What’s happening in Cyprus?
The sun-drenched Mediterranean island of Cyprus may be a welcome destination to holiday on if you enjoy the character of Paphos or the sophistication of Greek Nicosia. Even on the Turkish side of the island, the north, foreign villas are relatively cheap—even if marred by occasional blackouts and power cuts. However, with recent attempts at reunification talks ending without a solution reached, and a rule that bans non-EU citizens from crossing from the south of the island to the north, British people may soon find the situation in Cyprus unappetising, to say the least.
Cyprus gained independence from British rule in 1960 and officially became an independent state; however, after the failure of this political agreement, and a coup d’etat as well as a military invasion, a de facto military partition of Cyprus descended with Turkish Cypriots in the north and Greek Cypriots in the south.
The northern part of Cyprus is considered by the international community to be illegally occupied by Turkish military forces, and 4%of the island is covered by a UN buffer zone. Only EU citizens can cross from the south to the north and back again.
How does this affect my property in Cyprus?
Once Britain leaves the European Union, we will no longer have the same assurances that we can pass freely between the two sides of the island. It may be possible that those with property in the north cannot get to it this way. Unfortunately, entering via any northern point of Cyprus—including flying to Turkey and then landing in a northern Cypriot airport—is considered illegal entry. Anyone who enters in this way and tries to cross to the southern side of the island may receive a fine.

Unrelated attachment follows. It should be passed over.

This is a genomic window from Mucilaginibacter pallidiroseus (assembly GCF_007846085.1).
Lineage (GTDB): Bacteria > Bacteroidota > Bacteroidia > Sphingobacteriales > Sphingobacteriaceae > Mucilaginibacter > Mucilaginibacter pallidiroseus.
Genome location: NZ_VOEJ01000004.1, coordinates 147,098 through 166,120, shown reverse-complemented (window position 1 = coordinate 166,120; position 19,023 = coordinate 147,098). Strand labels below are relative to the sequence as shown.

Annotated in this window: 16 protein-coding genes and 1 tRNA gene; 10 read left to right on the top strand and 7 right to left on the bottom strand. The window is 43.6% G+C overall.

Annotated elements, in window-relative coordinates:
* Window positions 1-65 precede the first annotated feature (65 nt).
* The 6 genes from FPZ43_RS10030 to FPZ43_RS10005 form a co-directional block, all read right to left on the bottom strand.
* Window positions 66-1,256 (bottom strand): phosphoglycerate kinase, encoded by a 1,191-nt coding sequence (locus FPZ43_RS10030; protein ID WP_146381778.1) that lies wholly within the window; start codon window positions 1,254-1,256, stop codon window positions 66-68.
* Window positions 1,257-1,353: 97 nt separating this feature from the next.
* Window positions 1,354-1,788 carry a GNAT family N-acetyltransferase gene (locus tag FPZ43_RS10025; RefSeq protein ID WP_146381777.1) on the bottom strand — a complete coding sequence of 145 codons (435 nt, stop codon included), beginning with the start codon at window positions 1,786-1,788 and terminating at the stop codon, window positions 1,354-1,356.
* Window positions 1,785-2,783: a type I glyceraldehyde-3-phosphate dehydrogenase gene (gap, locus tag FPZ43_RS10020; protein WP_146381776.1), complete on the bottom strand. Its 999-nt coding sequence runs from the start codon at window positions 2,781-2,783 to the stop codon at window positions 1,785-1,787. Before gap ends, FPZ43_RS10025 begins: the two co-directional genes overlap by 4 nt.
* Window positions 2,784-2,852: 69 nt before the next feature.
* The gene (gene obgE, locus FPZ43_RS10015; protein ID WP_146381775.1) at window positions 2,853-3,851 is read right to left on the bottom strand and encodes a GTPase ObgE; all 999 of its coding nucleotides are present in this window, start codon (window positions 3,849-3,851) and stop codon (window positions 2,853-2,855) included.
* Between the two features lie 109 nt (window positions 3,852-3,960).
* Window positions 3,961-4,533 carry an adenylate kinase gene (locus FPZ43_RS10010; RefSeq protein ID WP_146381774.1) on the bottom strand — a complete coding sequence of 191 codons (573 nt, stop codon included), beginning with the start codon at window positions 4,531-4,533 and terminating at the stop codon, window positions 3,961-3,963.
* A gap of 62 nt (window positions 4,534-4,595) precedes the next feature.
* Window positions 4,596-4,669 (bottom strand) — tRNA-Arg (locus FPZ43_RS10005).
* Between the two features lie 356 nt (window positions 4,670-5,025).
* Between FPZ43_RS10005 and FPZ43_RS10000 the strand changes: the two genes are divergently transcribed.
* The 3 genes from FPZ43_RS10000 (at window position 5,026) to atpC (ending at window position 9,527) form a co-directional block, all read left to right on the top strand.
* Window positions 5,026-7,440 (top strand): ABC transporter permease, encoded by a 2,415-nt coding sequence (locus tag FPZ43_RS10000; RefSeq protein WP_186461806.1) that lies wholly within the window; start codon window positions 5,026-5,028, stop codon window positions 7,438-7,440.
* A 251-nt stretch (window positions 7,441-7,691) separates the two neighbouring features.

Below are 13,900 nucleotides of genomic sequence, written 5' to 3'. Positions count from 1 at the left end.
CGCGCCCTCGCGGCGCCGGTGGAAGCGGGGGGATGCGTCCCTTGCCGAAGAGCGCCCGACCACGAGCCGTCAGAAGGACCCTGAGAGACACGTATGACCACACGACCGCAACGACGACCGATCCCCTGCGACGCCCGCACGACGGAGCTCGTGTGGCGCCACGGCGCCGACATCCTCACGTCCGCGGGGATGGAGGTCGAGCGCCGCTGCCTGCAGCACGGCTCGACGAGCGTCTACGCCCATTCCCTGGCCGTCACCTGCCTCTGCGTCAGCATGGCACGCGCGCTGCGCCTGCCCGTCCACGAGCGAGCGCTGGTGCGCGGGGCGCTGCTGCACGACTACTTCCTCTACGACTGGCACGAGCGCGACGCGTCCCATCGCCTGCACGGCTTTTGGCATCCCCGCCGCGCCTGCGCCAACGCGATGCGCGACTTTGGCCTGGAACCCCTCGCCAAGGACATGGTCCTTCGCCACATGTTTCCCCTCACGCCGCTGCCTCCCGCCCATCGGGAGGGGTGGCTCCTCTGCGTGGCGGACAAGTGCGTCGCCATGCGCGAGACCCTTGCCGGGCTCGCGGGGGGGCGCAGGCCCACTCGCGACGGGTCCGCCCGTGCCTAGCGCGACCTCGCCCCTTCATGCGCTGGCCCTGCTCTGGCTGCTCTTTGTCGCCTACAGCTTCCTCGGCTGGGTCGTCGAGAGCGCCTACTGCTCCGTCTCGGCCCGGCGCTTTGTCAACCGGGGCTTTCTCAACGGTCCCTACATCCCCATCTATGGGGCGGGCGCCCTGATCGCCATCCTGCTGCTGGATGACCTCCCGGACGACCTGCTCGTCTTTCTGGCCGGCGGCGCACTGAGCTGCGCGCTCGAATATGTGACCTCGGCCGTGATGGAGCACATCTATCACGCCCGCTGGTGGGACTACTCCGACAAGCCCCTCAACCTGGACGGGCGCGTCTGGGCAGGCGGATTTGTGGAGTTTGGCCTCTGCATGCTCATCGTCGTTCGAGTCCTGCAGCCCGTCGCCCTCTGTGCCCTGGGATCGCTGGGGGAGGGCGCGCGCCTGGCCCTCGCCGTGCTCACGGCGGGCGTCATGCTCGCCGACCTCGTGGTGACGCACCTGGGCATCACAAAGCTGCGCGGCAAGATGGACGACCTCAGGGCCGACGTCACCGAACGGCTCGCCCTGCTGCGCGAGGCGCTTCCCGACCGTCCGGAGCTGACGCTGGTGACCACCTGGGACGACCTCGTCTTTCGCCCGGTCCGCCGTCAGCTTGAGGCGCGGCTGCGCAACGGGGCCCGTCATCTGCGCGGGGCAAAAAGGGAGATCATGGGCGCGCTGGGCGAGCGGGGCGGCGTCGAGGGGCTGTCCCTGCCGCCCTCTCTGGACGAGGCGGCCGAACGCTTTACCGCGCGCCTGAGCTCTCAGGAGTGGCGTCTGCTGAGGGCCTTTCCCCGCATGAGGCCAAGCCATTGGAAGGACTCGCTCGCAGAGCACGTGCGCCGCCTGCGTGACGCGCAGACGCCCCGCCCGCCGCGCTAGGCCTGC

Anyone with documents relating to buying a northern Cypriot property when crossing between the two sides of the island could be liable to face criminal proceedings.
Reunification talks recently collapsed, and it does not look as if they will be resumed any time soon. Memories of the Turkish invasion of Cyprus in 1974 are still fresh for many Greek Cypriots, one in three of whom became refugees overnight. The situation is still tense in Cyprus on both sides, and has evolved into a political debate known as the ‘Cyprus dispute’.
Because the issue is so delicate and unstable, those with property in Cyprus—especially the northern part—may find it easier to sell up.
Those who may be suffering from problematic property in this instance, or dealing with outstanding mortgage debt on their Cypriot property, speak to our advisors today and get advice on what options you have. With our specialist teams, we have helped hundreds across Europe to break free from their problematic foreign property.
Read one of our latest success stories involving a Swiss Franc Mortgage and Cypriot Property: